Sadfishing: Sharing Deeply Emotional Posts On Social Media Might Just Be A Sign Of Deep Psychological Issue

The world is doing it and most importantly they are covering their emotional rant really well. If you’re confused about what we are going to direct towards then one of the most recent examples include Kendall Jenner’s series of emotionally charged Instagram posts in which she shared her experiences of struggling with acne. The 24-year-old model may have been honest but people online accused her of doing ‘sadfishing’, right after they saw the posts being a part of paid skincare brand partnership.

“Sadfishing” is a more recent term introduced by writer Rebecca Reid and it stands up for the people’s act of fishing for gaining sympathy online - however the material is always positive, emotional and on a personal level with which people could relate to.

But unfortunately, in reality sadfishing is getting all the criticism as it is often perceived as attention seeking technique on social media, which eventually belittles the impact of content too. Even if any of the politicians or entertainers are being honest, people are just not ready to read, hear or believe them.

Since the term of sadfishing is relatively new so it is rather becoming difficult to examine the behaviors. However, parallels can be drawn between sadfishing and attention seeking, where the later gets separated because of how it is associated with low self-esteem, loneliness, narcissism, or Machiavellianism.

Moreover, sadfishing is creating a big confusion with regards to the motivations of notable personalities behind posting about important or sensitive issues. Even if they really want to talk about it with their followers or audience, the impression generally comes up as them attempting to gain engagement. That being said, we can side up with the fact that some sadfishing posts have actually taken over the genuine ones and are actually making celebrities being a target of online abuse as well.

Attention Seeking & Sad Fishing

The comparison leads us to one of the most useful recent research which is based on observers observing the online abuse that celebrity tweets or Instagram posts got in the name of sadfishing. The participants were asked about whether the celebrities were to be blamed for any kind of hate they got upon posting emotional and negative content.

The results of the study came up as a surprise as participants told that the severity of abuse online entirely depended upon how strongly the posts exhibited narcissism, Machiavellianism, or psychopathy – the so-called “dark triad” among celebrities. The ones who had higher dark triad received less sympathy. The trait for them also clarified between whether a person is a sadfisher or not.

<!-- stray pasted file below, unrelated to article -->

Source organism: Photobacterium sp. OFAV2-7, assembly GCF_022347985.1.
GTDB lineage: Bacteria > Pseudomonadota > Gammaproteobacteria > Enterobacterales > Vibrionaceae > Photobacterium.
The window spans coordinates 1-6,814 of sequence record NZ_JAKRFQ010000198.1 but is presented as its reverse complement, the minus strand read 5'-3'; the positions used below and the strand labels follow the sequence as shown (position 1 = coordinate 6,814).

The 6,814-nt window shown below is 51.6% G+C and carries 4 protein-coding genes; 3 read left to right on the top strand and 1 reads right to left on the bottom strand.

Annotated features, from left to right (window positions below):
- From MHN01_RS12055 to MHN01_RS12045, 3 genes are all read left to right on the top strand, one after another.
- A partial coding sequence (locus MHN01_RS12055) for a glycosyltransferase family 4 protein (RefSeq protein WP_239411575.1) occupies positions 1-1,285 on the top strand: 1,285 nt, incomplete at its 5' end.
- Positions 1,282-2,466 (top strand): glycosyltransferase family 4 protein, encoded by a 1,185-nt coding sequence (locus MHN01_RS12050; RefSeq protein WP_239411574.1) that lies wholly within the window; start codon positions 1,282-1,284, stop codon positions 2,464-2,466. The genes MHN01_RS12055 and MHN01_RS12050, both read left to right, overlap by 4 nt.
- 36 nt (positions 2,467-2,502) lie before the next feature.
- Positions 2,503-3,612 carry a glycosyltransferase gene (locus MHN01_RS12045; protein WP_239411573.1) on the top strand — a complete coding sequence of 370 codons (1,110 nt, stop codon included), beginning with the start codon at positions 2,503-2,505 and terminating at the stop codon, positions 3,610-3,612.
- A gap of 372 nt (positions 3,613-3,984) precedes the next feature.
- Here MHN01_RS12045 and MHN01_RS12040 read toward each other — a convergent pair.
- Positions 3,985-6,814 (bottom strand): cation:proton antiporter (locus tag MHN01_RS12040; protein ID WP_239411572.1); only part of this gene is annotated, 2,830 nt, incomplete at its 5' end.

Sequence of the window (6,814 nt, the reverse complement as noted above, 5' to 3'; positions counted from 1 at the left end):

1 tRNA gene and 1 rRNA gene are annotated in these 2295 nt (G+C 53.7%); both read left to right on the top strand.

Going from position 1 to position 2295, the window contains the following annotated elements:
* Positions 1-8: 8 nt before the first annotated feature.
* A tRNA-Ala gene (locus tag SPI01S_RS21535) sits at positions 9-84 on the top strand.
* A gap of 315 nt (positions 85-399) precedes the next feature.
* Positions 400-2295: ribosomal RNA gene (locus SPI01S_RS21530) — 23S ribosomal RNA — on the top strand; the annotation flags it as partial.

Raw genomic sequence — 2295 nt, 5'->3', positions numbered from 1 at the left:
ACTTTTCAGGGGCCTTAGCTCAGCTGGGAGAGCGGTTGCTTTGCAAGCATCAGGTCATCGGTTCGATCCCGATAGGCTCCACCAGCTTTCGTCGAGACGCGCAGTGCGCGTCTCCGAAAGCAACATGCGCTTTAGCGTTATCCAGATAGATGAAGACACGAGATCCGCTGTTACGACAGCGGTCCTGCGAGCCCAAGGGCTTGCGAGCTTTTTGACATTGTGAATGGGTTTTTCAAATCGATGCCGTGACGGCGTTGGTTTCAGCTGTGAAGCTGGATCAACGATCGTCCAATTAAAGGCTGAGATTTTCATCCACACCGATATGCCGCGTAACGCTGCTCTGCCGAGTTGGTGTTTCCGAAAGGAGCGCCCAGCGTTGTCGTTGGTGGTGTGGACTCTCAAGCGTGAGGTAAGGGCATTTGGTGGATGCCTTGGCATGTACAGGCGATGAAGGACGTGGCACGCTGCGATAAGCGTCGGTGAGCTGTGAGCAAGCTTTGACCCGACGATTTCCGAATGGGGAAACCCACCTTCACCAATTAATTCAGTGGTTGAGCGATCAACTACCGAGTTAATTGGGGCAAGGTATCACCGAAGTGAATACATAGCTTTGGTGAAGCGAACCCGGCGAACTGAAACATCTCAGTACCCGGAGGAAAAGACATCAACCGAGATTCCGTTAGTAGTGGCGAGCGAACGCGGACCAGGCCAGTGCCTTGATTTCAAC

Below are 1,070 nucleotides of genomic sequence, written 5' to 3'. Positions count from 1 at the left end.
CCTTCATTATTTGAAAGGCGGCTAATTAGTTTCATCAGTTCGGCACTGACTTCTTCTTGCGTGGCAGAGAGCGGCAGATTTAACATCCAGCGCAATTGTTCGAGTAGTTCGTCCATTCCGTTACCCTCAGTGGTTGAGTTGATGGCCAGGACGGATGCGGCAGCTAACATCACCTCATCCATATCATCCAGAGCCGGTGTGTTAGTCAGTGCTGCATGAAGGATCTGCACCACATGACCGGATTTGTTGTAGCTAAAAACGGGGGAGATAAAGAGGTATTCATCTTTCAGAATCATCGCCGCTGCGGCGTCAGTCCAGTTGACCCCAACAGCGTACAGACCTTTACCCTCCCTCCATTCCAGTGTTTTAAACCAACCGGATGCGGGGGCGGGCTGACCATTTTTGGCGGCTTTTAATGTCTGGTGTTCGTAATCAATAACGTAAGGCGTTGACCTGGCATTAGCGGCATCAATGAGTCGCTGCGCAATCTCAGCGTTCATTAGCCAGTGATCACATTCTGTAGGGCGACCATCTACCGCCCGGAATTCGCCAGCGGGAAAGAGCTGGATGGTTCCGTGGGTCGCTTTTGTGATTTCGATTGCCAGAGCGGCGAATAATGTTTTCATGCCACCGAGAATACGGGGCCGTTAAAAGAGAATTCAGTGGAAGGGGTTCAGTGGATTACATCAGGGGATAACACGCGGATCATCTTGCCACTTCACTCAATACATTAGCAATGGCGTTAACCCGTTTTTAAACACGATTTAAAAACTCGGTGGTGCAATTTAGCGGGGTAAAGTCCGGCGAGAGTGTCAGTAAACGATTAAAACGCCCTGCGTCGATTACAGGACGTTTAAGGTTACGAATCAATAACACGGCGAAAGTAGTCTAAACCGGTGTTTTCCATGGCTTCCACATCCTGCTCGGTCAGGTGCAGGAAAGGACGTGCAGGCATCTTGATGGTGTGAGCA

If we see the attention seeking behavior in the real world, sadfishing reflects as a personality disorder. For instance histrionic personality disorder is recognized by high levels of attention seeking that start from early adulthood. Such people are more dramatic and long for approval or appreciation.

Recognizing sadfishers on the other hand might just be hard, unless and until they don’t tell about it themselves. We all can expect the accusations to be incorrect especially when one’s intentions have always been to reach out for genuine support instead of gaining more attention.

In fact this leads to worst case scenarios where the ones who are wrongly accused of sadfishing fall into the trap of experiencing lower self esteem, anxiety or even shame. Such people also struggle to get help from family, friends or community around them then.

The consequences are also a silent message to all the people who do sadfishing deliberately. Their actions can impact the well being of others - even their followers. When they talk about serious health concerns, their words can give readers mental or physical stress. Although you can use social media to stand as a support for other people by genuinely talking about the issue but disingenuous posts always end up doing more harm than good.

So, it’s high time that social media users should think carefully about things they want to talk about, initiatives that celebs want to be a part of and information that they want to share.

Photo: Cultura/C. Ditty / Getty Images

Read next: What type of problem solver are you? (infographic)
Previous Post Next Post